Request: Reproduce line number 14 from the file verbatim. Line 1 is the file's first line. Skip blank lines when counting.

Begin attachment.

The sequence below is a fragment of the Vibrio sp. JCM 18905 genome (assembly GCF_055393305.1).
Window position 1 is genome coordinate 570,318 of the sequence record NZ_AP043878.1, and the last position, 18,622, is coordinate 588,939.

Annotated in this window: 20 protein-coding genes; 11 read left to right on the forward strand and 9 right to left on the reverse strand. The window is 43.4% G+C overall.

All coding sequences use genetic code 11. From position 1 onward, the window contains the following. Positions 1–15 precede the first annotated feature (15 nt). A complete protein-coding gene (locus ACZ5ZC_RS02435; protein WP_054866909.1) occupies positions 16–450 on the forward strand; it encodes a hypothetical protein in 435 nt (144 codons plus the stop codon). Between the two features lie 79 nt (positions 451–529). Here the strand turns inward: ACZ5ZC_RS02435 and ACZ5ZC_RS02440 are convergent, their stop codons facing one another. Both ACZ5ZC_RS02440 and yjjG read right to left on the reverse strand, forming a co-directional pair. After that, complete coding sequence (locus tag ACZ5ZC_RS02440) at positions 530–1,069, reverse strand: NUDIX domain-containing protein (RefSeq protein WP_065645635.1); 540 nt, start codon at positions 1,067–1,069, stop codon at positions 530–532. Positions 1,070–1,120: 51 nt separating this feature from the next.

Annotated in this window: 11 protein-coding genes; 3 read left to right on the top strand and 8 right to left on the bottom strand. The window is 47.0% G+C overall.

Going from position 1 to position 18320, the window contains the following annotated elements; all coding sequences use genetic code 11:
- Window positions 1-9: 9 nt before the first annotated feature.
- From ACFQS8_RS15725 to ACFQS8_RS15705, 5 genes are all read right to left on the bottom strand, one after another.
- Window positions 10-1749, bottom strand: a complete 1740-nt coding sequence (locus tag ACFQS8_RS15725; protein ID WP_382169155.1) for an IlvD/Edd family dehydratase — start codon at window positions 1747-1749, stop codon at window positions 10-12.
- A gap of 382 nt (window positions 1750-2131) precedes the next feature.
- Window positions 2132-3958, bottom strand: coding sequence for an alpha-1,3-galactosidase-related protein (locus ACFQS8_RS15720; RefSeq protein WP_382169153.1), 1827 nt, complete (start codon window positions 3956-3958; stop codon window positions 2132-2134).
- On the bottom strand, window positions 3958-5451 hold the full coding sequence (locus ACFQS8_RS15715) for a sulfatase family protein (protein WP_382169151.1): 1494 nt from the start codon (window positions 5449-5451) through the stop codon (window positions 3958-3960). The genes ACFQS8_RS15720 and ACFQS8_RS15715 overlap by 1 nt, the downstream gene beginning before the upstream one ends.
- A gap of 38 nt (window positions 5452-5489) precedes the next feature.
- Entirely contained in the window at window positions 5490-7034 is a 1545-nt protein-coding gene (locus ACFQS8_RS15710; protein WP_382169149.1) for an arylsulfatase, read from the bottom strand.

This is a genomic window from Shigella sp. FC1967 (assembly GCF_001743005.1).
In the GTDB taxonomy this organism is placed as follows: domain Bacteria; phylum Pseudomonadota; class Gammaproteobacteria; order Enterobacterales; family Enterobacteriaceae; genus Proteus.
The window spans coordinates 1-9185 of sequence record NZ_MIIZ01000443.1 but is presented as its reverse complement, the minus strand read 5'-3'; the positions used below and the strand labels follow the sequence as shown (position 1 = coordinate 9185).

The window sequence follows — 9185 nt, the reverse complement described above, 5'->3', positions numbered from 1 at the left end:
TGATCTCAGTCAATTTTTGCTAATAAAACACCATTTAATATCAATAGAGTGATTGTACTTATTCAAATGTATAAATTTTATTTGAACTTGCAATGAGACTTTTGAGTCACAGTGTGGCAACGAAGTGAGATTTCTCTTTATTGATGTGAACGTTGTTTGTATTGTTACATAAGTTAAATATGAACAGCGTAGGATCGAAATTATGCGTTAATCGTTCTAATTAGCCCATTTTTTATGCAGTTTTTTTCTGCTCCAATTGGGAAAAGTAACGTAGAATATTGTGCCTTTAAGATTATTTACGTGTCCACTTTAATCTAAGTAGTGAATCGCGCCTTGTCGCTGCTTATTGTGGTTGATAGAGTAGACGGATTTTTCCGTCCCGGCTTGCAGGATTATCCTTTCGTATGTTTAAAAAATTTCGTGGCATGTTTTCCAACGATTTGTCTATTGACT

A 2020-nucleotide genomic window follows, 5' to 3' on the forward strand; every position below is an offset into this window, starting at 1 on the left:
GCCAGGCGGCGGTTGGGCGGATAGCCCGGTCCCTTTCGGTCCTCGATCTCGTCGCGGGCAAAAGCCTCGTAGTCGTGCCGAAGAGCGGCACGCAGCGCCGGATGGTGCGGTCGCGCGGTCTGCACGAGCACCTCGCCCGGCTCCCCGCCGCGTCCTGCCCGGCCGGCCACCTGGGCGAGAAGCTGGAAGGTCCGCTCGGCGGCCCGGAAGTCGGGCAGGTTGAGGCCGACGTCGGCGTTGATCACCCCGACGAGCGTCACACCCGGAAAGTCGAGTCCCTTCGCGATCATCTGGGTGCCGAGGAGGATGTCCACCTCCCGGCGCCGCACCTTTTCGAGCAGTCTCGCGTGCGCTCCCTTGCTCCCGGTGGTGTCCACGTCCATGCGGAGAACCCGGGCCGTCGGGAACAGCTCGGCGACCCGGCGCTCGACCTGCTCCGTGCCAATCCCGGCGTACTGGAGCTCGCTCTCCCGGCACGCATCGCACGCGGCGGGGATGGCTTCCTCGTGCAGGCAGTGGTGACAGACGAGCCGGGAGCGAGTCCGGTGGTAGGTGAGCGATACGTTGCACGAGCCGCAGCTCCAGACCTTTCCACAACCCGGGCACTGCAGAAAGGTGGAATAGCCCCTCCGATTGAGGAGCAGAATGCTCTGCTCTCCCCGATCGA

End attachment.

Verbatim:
- Entirely contained in the window at window positions 5490-7034 is a 1545-nt protein-coding gene (locus ACFQS8_RS15710; protein WP_382169149.1) for an arylsulfatase, read from the bottom strand.